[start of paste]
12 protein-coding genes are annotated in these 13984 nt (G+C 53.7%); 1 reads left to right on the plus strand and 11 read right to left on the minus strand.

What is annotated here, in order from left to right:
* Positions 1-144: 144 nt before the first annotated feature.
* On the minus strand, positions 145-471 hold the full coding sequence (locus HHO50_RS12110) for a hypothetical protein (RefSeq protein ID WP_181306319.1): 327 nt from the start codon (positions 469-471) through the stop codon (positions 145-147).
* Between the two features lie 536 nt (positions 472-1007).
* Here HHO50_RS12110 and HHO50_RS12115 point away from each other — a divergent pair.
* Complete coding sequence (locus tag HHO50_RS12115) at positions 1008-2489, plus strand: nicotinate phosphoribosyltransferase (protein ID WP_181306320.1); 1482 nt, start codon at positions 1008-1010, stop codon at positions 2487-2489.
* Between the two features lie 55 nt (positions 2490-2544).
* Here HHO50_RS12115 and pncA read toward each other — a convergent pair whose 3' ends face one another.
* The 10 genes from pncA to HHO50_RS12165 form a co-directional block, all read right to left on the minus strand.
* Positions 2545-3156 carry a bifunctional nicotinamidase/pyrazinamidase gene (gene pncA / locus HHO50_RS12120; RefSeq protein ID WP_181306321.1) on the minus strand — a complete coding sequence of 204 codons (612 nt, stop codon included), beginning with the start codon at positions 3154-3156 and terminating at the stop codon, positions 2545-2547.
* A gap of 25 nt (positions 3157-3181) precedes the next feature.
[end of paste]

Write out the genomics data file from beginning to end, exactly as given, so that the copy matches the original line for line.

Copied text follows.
12 protein-coding genes are annotated in these 13984 nt (G+C 53.7%); 1 reads left to right on the plus strand and 11 read right to left on the minus strand.

What is annotated here, in order from left to right:
* Positions 1-144: 144 nt before the first annotated feature.
* On the minus strand, positions 145-471 hold the full coding sequence (locus HHO50_RS12110) for a hypothetical protein (RefSeq protein ID WP_181306319.1): 327 nt from the start codon (positions 469-471) through the stop codon (positions 145-147).
* Between the two features lie 536 nt (positions 472-1007).
* Here HHO50_RS12110 and HHO50_RS12115 point away from each other — a divergent pair.
* Complete coding sequence (locus tag HHO50_RS12115) at positions 1008-2489, plus strand: nicotinate phosphoribosyltransferase (protein ID WP_181306320.1); 1482 nt, start codon at positions 1008-1010, stop codon at positions 2487-2489.
* Between the two features lie 55 nt (positions 2490-2544).
* Here HHO50_RS12115 and pncA read toward each other — a convergent pair whose 3' ends face one another.
* The 10 genes from pncA to HHO50_RS12165 form a co-directional block, all read right to left on the minus strand.
* Positions 2545-3156 carry a bifunctional nicotinamidase/pyrazinamidase gene (gene pncA / locus HHO50_RS12120; RefSeq protein ID WP_181306321.1) on the minus strand — a complete coding sequence of 204 codons (612 nt, stop codon included), beginning with the start codon at positions 3154-3156 and terminating at the stop codon, positions 2545-2547.
* A gap of 25 nt (positions 3157-3181) precedes the next feature.